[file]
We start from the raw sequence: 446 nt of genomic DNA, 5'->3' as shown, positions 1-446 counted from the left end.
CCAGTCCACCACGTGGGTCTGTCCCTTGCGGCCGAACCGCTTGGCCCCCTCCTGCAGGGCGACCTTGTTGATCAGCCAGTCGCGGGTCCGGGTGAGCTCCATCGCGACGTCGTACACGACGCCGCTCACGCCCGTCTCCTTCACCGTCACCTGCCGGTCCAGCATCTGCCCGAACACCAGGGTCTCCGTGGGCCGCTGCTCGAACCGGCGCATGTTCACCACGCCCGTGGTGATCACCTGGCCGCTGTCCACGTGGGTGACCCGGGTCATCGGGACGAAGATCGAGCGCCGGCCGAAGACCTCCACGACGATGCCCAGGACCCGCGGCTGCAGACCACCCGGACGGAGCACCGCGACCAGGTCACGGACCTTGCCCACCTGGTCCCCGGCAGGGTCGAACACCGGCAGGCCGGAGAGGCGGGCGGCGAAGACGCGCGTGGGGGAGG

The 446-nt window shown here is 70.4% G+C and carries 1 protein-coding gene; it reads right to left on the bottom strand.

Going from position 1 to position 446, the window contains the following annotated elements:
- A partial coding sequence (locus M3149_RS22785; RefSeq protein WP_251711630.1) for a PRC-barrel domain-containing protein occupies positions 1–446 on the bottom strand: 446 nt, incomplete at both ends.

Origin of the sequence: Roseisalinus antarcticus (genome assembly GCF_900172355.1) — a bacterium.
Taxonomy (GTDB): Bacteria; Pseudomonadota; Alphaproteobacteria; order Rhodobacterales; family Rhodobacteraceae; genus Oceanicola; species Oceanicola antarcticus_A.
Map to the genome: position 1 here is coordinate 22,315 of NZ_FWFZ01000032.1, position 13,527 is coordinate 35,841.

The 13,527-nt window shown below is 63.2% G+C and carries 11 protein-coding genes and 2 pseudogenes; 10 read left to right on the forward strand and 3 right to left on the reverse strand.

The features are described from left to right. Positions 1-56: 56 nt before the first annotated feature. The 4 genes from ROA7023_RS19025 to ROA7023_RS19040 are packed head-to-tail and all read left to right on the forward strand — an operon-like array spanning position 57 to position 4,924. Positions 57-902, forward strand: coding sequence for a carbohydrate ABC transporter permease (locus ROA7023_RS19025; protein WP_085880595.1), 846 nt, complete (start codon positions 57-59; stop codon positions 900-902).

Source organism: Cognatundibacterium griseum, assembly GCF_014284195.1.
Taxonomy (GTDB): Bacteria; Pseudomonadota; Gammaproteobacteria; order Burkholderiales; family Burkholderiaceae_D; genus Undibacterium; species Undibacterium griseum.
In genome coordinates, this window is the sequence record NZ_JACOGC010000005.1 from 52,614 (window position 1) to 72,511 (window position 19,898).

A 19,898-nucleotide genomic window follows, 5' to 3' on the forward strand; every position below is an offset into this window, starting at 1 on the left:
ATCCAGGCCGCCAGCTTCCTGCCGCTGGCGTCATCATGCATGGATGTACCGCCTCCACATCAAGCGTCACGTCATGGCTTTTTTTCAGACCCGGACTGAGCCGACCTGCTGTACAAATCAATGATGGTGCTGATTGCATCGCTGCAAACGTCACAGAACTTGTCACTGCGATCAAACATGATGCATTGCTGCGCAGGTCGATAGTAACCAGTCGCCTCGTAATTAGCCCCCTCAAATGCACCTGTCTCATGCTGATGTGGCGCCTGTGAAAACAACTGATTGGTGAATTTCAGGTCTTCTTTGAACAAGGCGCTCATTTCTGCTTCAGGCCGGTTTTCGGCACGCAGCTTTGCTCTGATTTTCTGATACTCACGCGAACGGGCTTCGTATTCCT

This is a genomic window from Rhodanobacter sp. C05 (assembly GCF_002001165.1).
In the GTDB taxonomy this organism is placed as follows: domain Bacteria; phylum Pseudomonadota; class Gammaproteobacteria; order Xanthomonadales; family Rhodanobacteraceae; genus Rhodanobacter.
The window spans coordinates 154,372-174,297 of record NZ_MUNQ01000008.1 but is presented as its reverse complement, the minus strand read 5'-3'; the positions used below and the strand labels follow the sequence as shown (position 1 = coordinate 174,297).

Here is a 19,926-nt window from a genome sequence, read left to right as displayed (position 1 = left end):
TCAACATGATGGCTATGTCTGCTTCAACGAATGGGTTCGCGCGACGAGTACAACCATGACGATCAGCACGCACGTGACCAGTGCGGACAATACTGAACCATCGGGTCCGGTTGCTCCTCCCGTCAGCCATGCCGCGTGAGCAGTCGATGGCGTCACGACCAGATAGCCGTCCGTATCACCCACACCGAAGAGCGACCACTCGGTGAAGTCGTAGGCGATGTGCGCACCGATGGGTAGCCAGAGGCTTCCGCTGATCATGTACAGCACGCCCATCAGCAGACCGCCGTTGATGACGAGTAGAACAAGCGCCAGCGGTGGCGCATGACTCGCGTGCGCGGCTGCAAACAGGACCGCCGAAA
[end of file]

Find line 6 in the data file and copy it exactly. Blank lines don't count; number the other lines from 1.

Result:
Origin of the sequence: Roseisalinus antarcticus (genome assembly GCF_900172355.1) — a bacterium.